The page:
Introduction to Humanism

Humanism originated in ancient Greece more than two thousand years ago. This philosophy looked to human beings rather than gods to solve human problems.

Democritus (460-351 BCE), a progressive thinker, atomic theorist and Greek philosopher asserted that human beings can set higher standards of personal integrity and social responsibility by guiding their lives by the principles of reason, logic, science, law, and ethics, rather than by invoking any supernatural sanctions. Over the centuries, there have been several interpretations of Humanism.

By the 20th century, Humanism primarily meant SECULAR Humanism, i.e. that human beings can lead meaningful and moral lives without religious doctrines or texts. The Humanist philosophy advocates using rational and scientific approaches to addressing the wide range of issues important to us all and promotes respect, compassion, fairness and equality.

Core Principles
  • That we can live full, meaningful lives, without religious doctrines, by relying on our capacities for rationality, honesty, cooperation, fairness, and respect for each other.
  • That we use democratic principles, logic, and scientific inquiry to find realistic solutions to problems.
  • That we foster good ethics, virtues and critical thinking in our children to help them grow to be decent, responsible and active members of society.
  • That we protect and improve the Earth for future generations by supporting scientific breakthroughs in medicine and technology and by not inflicting needless suffering on other species.
  • That separation of religion and state is upheld in all levels of government to ensure equality and fairness for all.
Ethic Fundamentals
  1. Proclaim the natural dignity and inherent equality of all human beings in all places and in all circumstances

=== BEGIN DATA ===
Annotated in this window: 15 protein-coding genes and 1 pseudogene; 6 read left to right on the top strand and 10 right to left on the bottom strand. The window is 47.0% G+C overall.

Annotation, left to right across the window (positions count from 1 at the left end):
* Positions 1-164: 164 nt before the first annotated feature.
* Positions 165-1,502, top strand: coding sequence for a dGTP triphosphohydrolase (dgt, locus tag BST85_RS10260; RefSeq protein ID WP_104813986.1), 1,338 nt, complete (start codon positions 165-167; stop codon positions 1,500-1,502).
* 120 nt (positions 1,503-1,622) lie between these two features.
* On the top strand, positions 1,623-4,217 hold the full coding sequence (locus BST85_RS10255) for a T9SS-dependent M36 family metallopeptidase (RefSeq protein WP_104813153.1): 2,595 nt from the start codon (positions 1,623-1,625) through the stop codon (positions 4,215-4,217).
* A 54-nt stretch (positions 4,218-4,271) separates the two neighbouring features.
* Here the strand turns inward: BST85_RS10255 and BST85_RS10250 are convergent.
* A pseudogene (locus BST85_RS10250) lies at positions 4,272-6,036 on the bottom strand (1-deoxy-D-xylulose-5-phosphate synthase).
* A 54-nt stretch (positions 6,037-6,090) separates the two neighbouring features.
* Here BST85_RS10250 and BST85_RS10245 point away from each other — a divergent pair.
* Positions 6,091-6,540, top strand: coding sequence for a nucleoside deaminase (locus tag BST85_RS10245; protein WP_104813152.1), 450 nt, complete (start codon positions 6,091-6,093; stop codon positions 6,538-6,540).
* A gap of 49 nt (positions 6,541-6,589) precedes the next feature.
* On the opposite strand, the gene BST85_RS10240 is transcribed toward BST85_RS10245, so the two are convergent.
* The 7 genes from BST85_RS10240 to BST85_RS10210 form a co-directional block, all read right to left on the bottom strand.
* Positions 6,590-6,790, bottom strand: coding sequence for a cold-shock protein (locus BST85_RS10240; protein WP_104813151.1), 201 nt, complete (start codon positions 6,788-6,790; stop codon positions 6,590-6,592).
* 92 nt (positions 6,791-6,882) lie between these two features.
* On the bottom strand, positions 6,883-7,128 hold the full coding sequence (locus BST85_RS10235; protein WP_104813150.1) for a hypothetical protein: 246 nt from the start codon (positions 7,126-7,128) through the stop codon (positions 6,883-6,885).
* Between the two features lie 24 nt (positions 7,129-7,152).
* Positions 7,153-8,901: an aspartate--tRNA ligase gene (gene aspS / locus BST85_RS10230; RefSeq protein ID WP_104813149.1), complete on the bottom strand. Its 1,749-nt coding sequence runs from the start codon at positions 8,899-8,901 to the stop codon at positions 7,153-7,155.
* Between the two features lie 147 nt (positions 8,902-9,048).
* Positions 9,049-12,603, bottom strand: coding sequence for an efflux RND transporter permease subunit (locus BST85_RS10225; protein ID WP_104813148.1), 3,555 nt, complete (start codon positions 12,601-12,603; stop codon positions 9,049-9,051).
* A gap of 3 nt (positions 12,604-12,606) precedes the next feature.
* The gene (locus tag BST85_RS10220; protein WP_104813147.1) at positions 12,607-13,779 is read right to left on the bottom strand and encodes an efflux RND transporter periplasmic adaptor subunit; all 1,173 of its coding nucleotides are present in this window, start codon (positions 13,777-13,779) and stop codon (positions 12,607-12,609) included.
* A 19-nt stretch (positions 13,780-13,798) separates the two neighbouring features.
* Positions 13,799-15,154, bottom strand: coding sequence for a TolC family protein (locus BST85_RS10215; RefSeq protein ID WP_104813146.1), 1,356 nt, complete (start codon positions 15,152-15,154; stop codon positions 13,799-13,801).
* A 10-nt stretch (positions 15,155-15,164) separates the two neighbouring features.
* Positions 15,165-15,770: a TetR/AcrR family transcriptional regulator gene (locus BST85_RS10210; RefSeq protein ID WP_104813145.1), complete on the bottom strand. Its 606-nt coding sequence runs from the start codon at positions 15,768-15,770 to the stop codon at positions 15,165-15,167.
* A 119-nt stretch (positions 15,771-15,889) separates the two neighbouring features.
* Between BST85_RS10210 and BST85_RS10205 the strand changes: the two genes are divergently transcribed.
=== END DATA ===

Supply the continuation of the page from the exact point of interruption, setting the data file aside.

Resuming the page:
From the Super Golden Rule of humanist morality it follows that people should have the right to human dignity and equality and this should be the fundamental principle governing relationships between people and nations.
  2. Respect the life and property of others at all times
    No person, in any capacity has the right to deprive another of their life or possessions.
  3. Practice tolerance and open-mindedness towards the choices and life styles of others
    Personal freedoms do not have to be compromised in favour of social and general conformity as long as they don’t threaten, in a substantial way, the functioning and survival of society.  Individuals have a fundamental right to develop their own thoughts, philosophies, beliefs and opinions.
  4. Share with those who are less fortunate and help those who are in need
    To sympathize with the plight of others is the core of the humanistic morality of empathy and reciprocity.
  5. Use neither lies, nor temporal doctrine, nor spiritual power to dominate and exploit others. Proclaim the principle of equality and opportunity for all
    Exploitation of the uninformed can lead to various other abuses which denies equality.
  6. Rely on reason and science to understand the Universe and to solve life's problems, avoiding superstitions, which numb the mind and are an obstacle to thinking for oneself
    True individual freedom and contentment are reached when each individual is able to think independently, without the crutch of absolutist religious dogmas.
  7. Conserve and improve the Earth’s natural environment - land, soil, water, air and space - as humankind’s common heritage
    New ways to live in harmony with the environment and each other need to be discovered before the burgeoning population of this planet overwhelms it’s sustainability.
  8. Resolve differences and conflicts cooperatively, without resorting to violence or to wars
    Before humankind destroys the environment, it has the capacity for self destruction, if a new universal morality is not soon adopted.  Wars must be avoided and outlawed.
  9. Organise public affairs according to individual freedom and responsibility, through political and economic democracy.
    All power comes from the people and no one - neither secular nor religious - can usurp the right to govern without the express consent of the people under constitutional democracy.
  10. Develop one’s intelligence and talents through education and effort, in order to reach fulfillment and happiness for the betterment of humanity and of future generations
    The right to education is a fundamental humanist right, and no child, wherever he or she lives, should be deprived of access to education and training, for financial or other reasons.


Based on the book 'The Code of Global Ethics' by R. Tremblay

A downloadable pdf version is available below.

Ten Point Humanist Manifesto [117 kb]